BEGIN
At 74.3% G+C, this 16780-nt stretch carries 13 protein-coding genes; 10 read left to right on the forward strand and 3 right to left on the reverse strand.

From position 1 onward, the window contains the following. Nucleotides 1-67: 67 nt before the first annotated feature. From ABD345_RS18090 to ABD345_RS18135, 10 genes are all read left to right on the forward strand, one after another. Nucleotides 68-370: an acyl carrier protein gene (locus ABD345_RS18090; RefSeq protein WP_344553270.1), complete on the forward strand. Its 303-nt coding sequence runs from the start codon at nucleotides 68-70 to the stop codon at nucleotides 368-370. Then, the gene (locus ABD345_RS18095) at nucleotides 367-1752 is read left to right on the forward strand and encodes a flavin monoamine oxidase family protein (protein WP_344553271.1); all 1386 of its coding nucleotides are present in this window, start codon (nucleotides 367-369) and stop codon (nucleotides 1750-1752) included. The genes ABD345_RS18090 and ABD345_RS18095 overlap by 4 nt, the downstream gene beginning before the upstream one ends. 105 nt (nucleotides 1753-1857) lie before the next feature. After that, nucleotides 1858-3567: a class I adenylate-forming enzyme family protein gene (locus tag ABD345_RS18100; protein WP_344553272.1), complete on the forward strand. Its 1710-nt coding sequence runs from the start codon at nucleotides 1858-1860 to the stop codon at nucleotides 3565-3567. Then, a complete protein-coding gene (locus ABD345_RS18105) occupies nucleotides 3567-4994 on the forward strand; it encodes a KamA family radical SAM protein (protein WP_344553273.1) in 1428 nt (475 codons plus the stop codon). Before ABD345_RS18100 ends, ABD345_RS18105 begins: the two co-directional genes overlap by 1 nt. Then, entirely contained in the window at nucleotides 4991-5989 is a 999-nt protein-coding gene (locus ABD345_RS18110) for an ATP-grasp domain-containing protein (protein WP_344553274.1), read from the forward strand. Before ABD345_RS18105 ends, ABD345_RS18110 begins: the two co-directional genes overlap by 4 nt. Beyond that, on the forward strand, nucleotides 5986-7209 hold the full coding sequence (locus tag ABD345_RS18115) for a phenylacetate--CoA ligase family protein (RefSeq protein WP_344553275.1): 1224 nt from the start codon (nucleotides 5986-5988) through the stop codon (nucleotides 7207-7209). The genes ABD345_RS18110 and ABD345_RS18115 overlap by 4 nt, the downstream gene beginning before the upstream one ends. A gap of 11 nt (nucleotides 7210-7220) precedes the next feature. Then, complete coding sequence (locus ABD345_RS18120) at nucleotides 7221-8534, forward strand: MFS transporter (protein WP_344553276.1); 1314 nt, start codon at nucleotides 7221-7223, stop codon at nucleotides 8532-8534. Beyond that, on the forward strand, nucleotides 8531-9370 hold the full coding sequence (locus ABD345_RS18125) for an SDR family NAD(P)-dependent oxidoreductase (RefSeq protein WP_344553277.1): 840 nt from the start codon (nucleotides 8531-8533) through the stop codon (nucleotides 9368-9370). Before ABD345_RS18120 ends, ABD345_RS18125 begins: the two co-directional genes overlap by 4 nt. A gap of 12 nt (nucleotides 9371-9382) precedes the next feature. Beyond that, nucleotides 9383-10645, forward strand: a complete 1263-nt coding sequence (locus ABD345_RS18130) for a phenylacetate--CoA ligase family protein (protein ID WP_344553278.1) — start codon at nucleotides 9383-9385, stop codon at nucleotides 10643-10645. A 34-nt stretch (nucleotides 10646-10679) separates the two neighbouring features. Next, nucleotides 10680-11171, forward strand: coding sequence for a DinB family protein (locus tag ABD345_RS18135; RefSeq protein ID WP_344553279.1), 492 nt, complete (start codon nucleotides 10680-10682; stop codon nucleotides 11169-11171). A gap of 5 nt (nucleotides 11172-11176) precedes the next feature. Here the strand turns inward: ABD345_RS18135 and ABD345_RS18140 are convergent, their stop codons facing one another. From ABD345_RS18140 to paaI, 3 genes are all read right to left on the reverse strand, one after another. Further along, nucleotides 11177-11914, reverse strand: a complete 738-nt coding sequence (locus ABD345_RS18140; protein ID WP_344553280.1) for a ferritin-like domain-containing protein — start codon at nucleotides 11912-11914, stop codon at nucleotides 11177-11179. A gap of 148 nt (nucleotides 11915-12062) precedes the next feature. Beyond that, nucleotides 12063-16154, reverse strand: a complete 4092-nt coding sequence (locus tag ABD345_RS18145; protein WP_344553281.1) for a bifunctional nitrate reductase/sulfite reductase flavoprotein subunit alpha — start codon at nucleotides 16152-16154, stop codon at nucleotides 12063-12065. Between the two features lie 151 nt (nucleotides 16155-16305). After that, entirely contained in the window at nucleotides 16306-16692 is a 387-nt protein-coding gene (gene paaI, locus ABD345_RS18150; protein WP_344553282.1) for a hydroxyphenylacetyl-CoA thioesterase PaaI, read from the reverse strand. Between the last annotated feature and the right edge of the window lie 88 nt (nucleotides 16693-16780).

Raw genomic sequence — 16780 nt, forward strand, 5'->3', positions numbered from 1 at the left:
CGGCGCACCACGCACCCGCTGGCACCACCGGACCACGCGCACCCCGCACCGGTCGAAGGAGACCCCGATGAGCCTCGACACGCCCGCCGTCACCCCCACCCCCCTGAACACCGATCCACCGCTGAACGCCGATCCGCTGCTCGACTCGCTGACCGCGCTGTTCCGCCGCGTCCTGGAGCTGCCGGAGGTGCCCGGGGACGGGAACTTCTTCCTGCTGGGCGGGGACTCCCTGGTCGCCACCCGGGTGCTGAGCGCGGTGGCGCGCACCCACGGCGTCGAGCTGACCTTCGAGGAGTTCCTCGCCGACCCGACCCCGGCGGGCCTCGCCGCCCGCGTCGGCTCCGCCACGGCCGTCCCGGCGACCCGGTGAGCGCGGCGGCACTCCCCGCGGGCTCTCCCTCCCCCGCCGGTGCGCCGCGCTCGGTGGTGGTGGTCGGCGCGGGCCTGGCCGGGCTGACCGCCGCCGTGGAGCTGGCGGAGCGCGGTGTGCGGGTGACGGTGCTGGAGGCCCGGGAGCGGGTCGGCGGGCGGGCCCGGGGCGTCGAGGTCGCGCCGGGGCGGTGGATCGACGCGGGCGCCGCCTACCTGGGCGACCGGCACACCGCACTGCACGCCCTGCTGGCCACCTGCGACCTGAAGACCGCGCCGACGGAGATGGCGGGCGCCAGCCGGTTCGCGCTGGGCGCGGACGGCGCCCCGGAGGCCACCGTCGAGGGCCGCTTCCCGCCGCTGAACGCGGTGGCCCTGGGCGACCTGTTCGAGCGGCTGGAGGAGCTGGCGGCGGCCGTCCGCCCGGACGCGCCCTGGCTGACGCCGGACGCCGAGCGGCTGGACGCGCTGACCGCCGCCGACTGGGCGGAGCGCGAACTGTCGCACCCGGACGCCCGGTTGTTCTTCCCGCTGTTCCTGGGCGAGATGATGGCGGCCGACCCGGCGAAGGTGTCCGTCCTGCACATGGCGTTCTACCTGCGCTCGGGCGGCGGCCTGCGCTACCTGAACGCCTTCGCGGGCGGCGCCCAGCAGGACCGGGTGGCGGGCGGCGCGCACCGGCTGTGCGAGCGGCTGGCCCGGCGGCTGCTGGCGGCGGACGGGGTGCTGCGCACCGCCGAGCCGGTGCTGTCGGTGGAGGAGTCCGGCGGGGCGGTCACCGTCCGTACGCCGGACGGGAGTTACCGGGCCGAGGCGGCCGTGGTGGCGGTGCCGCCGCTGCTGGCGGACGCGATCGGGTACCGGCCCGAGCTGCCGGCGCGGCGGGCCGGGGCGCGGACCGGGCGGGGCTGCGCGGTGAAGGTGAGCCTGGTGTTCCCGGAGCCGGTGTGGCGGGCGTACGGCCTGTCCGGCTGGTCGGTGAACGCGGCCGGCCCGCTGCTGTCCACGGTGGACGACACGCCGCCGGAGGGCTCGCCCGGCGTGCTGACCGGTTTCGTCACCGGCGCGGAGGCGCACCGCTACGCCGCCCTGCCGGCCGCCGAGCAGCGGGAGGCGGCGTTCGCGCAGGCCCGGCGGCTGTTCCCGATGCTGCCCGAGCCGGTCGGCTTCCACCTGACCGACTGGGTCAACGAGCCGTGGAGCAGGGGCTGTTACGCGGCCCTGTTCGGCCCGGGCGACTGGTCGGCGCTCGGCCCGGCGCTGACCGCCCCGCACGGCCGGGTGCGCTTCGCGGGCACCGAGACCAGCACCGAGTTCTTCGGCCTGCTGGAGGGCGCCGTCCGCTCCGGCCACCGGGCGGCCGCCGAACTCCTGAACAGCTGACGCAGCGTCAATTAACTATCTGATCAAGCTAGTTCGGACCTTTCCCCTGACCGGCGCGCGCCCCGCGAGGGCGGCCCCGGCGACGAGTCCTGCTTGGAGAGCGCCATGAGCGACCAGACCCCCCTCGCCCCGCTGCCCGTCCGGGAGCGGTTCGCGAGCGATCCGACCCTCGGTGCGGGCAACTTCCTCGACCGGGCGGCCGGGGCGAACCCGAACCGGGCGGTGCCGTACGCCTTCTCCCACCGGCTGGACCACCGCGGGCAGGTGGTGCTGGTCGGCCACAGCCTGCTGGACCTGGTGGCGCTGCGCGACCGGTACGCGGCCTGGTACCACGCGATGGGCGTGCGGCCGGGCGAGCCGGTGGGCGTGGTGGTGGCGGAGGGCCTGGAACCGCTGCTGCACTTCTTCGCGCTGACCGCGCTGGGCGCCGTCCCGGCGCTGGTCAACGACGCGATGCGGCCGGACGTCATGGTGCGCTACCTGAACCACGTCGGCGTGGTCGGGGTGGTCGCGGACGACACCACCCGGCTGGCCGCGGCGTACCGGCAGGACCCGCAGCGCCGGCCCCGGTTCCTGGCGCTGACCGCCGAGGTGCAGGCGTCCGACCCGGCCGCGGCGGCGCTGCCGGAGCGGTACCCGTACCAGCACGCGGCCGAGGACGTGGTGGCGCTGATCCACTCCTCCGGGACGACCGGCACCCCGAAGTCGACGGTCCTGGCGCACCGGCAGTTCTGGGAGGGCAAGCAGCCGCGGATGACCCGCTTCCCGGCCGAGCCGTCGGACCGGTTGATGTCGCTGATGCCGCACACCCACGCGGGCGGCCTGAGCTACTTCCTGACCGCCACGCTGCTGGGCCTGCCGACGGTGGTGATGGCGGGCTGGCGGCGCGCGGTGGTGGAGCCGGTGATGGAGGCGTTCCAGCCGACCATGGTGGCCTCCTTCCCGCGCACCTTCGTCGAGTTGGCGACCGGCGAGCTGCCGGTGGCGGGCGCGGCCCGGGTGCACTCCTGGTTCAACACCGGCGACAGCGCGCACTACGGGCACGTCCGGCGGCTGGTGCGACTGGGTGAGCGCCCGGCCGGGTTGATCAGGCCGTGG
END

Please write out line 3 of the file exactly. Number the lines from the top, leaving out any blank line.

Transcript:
Raw genomic sequence — 16780 nt, forward strand, 5'->3', positions numbered from 1 at the left: